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A collection of components that allow you to set common HTTP headers from within your React application.


yarn add @shopify/react-network


This package uses @shopify/react-effect to allow your application to communicate various HTTP-related details to the Node server doing React rendering. It also provides a utility function for easily applying these details to a Koa context object.


This library provides a number of React hooks and components you can use anywhere in your application to register network-related details on the server.

useRedirect() and <Redirect />

Specifies a redirect location. applyToContext will call ctx.redirect() with the passed URL, and set the status code, if you pass the code prop.

import {useRedirect, Redirect, StatusCode} from '@shopify/react-network';

function MyComponent() {
  useRedirect('/login', StatusCode.SeeOther);

  // or
  return <Redirect url="/login" code={StatusCode.SeeOther} />;

useStatus() and <Status />

Specifies a status code. applyToContext will set ctx.status with the passed status code. If multiple status codes are set during the navigation of the tree, the most "significant" one will be used — that is, the status code that is the highest numerically.

import {useStatus, Status, StatusCode} from '@shopify/react-network';

function MyComponent() {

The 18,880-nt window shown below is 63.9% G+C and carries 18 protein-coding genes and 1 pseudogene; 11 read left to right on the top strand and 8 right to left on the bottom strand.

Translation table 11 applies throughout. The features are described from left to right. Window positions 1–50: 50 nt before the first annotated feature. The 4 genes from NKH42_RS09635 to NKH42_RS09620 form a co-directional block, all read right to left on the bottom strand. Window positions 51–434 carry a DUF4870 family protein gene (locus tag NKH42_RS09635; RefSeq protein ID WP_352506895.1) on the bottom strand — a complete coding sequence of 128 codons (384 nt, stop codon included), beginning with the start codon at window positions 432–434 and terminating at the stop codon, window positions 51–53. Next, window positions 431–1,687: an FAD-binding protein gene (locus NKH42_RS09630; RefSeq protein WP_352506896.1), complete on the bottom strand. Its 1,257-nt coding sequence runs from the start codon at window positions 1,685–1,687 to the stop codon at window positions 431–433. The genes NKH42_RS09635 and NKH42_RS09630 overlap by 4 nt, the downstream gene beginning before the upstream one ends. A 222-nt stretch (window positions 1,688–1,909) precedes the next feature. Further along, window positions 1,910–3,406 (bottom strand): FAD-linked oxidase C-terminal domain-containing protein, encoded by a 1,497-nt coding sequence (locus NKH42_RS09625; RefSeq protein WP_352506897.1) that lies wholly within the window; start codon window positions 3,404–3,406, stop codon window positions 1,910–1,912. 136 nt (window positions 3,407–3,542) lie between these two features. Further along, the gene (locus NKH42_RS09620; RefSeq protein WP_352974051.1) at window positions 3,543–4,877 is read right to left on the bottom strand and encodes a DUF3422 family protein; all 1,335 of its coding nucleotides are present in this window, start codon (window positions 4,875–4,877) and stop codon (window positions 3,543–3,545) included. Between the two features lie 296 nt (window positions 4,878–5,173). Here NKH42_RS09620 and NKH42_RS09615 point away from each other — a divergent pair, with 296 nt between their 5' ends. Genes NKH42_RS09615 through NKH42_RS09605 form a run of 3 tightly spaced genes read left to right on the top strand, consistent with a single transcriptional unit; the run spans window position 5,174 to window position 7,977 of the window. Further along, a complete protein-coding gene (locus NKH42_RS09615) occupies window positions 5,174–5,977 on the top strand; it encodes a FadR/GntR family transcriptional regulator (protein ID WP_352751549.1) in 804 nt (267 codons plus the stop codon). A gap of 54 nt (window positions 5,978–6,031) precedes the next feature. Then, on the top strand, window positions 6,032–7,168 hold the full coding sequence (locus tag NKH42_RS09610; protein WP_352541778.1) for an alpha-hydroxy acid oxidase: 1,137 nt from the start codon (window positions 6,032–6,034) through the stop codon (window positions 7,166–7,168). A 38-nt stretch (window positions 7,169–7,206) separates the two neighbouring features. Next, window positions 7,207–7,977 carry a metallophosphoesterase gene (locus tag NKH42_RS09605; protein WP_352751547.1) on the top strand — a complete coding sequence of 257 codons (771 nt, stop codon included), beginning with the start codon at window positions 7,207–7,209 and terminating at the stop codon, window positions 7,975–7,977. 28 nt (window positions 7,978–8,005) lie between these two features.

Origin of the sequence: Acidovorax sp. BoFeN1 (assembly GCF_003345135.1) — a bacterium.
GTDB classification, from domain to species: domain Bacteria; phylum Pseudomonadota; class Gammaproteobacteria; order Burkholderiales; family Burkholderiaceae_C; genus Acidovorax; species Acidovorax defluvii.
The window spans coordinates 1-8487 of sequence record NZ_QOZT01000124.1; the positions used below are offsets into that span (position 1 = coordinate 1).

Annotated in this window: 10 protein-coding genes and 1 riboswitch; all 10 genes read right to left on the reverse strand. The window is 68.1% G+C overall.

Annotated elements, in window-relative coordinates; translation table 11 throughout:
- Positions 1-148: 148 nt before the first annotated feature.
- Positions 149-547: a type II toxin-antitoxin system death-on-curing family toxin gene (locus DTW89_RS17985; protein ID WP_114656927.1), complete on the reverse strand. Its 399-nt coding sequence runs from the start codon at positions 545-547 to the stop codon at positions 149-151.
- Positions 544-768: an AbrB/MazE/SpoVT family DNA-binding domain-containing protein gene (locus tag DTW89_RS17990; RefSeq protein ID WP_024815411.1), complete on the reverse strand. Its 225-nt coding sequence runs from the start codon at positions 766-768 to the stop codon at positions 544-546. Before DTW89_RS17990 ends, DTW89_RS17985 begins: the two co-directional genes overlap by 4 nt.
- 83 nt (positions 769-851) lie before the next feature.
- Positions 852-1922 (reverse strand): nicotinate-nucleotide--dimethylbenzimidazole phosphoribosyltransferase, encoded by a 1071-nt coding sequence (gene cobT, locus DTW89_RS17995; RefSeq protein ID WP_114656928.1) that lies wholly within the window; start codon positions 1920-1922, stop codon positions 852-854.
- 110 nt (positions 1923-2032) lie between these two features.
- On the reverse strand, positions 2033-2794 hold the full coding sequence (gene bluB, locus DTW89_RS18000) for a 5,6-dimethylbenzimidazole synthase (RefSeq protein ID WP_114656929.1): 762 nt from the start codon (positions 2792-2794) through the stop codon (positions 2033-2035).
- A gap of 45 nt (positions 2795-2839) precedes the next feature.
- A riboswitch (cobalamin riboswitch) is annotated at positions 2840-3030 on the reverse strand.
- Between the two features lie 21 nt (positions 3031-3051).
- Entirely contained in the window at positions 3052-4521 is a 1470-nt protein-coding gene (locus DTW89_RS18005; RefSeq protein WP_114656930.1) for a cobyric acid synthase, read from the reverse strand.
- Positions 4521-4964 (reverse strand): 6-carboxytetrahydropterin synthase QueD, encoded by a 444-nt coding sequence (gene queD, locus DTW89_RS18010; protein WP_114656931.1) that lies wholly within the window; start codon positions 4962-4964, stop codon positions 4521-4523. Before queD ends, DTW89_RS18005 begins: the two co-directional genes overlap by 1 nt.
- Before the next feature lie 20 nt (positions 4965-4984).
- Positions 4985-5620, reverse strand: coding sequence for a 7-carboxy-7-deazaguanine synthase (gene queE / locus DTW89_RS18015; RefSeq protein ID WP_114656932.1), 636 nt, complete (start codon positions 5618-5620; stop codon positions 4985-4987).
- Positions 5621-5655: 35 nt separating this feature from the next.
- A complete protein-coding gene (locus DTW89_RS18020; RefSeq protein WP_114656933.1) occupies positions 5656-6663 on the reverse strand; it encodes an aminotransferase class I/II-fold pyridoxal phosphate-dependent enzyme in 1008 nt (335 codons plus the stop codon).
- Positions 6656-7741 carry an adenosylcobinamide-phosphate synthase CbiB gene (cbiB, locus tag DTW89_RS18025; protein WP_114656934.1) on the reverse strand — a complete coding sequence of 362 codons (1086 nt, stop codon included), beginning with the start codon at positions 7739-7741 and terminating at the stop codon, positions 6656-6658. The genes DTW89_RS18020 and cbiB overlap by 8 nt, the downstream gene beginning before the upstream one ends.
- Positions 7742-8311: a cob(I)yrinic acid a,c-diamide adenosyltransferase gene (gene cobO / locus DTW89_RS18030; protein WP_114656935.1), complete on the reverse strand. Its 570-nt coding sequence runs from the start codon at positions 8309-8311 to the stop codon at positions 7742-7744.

// or

  return <Status code={StatusCode.SeeOther} />;

useCspDirective() and content security policy components

This package exports a useCspDirective() hook (and many components) for constructing a content security policy (CSP). Every CSP directive has a matching component in this library that exposes a nice API for setting that directive. When applyToContext is run, it will group together all of the directives and set the CSP header.

There are too many to go over individually, but the example below illustrates setting up a simple CSP. Review the available imports from the library for all available components.

import {
} from '@shopify/react-network';

export default function ContentSecurityPolicy() {
  useCspDirective(CspDirective.DefaultSrc, [SpecialSource.Self]);
  useCspDirective(CspDirective.StyleSrc, [
  useCspDirective(CspDirective.UpgradeInsecureRequests, true);

  // OR

  return (
      <DefaultSource sources={[SpecialSource.Self]} />